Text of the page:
Back to the lackluster Theresa May. Here’s the fulsome praise she received upon her resignation from the Board of Deputies of British Jews, from President Marie van der Zyl, as reported in The Times of Israel on May 24, 2019:

We sincerely thank Theresa May for being a true friend to the Jewish community during her time in office. Her government has adopted the IHRA definition of anti-Semitism; marked the Balfour Centenary; banned terror organization Hezbollah; increased security funding, and opposed anti-Israel bias at the UN Human Rights Council.

We will always appreciate her friendship and support as a champion of British Jewry.

And what sort of community are we dealing with here? Is it the one that stridently pushes its own agenda, is massively overrepresented in various walks of public life, influences weak and overambitious Home Secretaries like Amber Rudd to proscribe people holding negative opinions of Jews as terrorists, and is composed of people who knew in advance of the plan to bomb the King David Hotel that killed 91 innocent British servicemen and their families in Jerusalem on July 22, 1946? Is it the same one that sheltered an Irgun commando who left a bomb comprised of 24 sticks of dynamite at the Colonial Office in London and conducted a letter bomb campaign in 1947 that came close to killing Sir Stafford Cripps and Sir Anthony Eden? A people whose Rabbis relentlessly pursue the idea of open borders for European countries while insisting upon building a wall around their own cherished homeland? Those who aid migrants across the Mediterranean while they deport refugees from Israel? Could it be the one that reminds us on a daily basis of the dangers of ethnic cleansing while removing Palestinians from their own land and adopting an illegal settlement strategy that is universally condemned by all Right-thinking people?

This community finds a natural ally and a mutually beneficial co-dependency with a Conservative Party led by Wailing-Wall attendee, Boris Johnson, and his erstwhile deputy Dominic Raab. Raab even co-authored a book in the tradition of Ayn Rand entitled Britannia Unchained: Global Lessons for Growth and Prosperity (2012) with neoconservative radicals like Priti Patel, Kwasi Kwarteng, Chris Skidmore, and Liz Truss. These folks coalesce all too easily with people like Jacob Rees-Mogg, Leader of the House of Commons, whose company Somerset Capital Management was recently accused of attempting to benefit from the economic downturn resulting from the COVID-19 pandemic by buying into struggling businesses whose valuations had fallen. Other friends include Chancellor of the Exchequer, Rishi Sunak, a man intimately involved with Jewish hedge-fund billionaire, Chris Hohn, who, like David Cameron, is implicated in the off-books accounting practices on the Cayman Islands; and James Brokenshire, who served in Theresa May’s government as Communities Secretary and sacked the aforementioned Roger Scruton for simply daring to question the motives of George Soros’s anti-Viktor Orban interventions in the elections in Hungary and expressing concerns over the impact of the increasing Islamification of the West. This dismissal was warmly welcomed by Tory MP Johnny Mercer, who has himself been investigated by the Crown Prosecution Service and criticized by the Taxpayer’s Alliance over his expense claims.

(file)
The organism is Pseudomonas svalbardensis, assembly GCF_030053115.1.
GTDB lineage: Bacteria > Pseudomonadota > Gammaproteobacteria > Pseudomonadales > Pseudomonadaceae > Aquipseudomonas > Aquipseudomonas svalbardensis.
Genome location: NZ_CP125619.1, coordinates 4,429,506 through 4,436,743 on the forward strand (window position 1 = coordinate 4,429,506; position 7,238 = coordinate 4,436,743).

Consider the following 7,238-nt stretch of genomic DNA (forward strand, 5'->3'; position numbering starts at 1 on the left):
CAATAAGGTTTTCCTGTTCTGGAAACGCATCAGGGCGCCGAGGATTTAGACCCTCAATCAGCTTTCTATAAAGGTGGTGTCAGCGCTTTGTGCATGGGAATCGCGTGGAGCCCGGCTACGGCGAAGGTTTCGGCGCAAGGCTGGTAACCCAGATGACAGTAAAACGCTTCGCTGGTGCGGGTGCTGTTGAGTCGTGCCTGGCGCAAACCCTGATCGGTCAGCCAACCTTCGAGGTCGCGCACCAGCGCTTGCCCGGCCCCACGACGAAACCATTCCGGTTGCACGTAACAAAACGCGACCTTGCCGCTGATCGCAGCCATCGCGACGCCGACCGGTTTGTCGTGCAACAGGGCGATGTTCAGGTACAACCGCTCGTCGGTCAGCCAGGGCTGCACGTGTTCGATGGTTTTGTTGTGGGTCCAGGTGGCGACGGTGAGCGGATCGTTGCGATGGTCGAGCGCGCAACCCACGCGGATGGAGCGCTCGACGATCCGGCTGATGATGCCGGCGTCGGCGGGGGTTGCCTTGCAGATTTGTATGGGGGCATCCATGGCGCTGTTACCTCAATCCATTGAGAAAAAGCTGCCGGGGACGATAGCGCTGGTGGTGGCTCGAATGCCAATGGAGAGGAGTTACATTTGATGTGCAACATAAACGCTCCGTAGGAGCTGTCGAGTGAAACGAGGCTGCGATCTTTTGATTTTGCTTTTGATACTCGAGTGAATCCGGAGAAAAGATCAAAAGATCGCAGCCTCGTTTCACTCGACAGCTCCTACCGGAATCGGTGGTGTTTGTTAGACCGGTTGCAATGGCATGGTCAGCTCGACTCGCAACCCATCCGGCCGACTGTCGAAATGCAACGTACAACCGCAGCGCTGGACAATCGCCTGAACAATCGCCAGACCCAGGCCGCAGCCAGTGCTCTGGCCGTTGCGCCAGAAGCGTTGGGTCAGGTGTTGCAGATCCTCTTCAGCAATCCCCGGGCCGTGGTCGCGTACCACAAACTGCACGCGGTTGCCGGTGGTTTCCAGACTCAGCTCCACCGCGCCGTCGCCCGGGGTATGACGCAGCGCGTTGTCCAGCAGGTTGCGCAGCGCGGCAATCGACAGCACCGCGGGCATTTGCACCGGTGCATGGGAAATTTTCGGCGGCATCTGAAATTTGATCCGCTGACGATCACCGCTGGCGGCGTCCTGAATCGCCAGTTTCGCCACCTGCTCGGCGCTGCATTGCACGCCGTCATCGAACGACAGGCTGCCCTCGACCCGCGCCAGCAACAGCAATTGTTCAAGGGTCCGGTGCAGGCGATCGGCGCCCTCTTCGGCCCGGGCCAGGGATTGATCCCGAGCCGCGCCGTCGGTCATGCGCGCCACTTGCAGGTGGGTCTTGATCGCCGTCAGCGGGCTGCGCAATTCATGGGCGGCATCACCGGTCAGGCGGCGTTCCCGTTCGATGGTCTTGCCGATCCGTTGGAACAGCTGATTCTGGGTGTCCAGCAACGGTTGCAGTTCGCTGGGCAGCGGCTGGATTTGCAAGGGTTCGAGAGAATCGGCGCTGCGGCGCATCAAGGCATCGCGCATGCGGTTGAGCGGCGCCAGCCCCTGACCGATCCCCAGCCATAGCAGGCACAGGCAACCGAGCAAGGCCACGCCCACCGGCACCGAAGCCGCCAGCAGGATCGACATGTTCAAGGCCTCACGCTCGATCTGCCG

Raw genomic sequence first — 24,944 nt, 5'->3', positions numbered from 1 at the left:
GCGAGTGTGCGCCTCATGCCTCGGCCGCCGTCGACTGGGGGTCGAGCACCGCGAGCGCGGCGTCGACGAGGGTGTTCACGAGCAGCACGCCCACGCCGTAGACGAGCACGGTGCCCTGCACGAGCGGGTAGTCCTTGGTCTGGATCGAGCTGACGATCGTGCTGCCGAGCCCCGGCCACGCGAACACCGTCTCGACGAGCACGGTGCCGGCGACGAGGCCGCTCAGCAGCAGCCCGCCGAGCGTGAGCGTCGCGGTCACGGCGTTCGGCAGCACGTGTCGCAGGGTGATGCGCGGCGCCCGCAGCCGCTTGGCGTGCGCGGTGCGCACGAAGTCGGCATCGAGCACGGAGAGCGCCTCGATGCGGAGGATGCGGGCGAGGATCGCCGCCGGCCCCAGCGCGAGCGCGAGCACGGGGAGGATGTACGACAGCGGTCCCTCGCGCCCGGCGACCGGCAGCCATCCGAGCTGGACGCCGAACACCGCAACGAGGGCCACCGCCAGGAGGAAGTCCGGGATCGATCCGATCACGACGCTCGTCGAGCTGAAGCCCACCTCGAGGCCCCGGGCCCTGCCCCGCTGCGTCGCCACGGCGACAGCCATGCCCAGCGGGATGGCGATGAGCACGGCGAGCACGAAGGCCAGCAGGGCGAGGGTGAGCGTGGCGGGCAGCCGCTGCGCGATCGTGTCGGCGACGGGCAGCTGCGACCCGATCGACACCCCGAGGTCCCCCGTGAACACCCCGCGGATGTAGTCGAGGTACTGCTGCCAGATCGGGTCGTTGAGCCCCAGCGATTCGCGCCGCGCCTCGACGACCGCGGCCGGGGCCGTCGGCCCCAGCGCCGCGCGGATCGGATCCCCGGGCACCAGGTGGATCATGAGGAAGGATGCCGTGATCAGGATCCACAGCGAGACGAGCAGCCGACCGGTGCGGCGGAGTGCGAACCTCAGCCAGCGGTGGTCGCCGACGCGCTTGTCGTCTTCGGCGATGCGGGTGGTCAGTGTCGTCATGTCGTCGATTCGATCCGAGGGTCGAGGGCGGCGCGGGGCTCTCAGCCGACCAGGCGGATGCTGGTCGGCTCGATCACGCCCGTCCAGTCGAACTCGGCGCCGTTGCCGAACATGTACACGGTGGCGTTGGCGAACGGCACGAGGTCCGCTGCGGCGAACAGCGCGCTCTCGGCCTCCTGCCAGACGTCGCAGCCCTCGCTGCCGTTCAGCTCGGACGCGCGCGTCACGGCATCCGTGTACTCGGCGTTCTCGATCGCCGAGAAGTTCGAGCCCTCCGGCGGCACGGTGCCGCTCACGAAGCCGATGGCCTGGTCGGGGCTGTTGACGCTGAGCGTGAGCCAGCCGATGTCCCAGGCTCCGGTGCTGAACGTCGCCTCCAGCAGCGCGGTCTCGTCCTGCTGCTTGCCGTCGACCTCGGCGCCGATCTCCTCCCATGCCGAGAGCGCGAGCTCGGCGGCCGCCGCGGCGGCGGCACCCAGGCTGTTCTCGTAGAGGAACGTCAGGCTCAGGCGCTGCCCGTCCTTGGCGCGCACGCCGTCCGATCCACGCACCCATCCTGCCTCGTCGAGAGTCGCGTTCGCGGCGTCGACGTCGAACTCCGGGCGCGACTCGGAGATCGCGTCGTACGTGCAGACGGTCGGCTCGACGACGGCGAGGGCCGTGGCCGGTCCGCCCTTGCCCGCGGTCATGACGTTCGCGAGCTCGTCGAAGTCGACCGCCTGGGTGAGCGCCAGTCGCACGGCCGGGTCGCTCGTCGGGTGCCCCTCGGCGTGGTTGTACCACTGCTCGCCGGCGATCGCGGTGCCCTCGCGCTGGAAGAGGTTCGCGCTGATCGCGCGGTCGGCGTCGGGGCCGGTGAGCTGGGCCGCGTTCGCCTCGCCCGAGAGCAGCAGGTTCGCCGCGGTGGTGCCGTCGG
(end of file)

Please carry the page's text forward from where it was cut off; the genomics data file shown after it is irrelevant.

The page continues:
The Conservative Party’s membership has fallen to around 250,000 with an average age of 60 and is increasingly in financial and ideological lockstep with groups that do not have the best interests of the native British at heart. A Tory can barely point to an indigenous English, Scottish, Welsh, or Irish representative on his front bench in Parliament. Their electoral footprint is also out-of-touch with the newly ascendant Generation Z of young graduates, ethnic minorities, and LGBT activists who would have delighted in a Corbyn-led government. The youth now look for guidance from the new Labour Party leader, Keir Starmer, who is married to Victoria Alexander and whose children are being brought up in the Jewish faith and attend Shabbat dinners.

The Conservatives’ tepid doctrine has crumbled before the omnipresent Left’s Gramsci-like Long March through the Institutions. The Tories have proved impotent in the face of, or have even collaborated with, the non-compliant Civil Service mandarins and the BBC over the EU Referenda outcome. They’ve also fumbled and lied over reducing immigration, deporting failed asylum-seekers, and ending the ridiculous debate over reparations for the supposed Windrush Scandal once and for all.

The truth, of course, is that the Conservative Party has endlessly maneuvered to undermine any attempts to establish a real patriotic movement to its own Right. This is epitomized by its sabotage of the anti-immigration and pro-Rhodesia Monday Club’s growing alliance with the National Front in the 1970s, its interference with the Club’s semi-autonomous constitution in 1982, and severing all links with it by 2001 — in effect, symbolically emasculating their own Right wing.

In some ways, this led to some of the civic nationalist elements of the Conservatives splitting away to form relatively short-lived single-issue parties — like UKIP and the Brexit Party. This fracture allowed the remaining rump of the Conservatives itself to become increasingly compliant to alien interests, utterly failing in its core duty to preserve and improve the homogenous community it claims to represent. Two of its key exponents, both unfortunately now deceased, Sir Enoch Powell and Roger Scruton, highlight that failure in their own eloquent ways.

Powell said as far back as April 20th, 1968, that the British people now “found themselves strangers in their own country. They found their wives unable to find hospitable beds in childbirth, their children unable to obtain school places, their homes and neighborhoods changed beyond recognition, their plans and prospects for the future defeated.”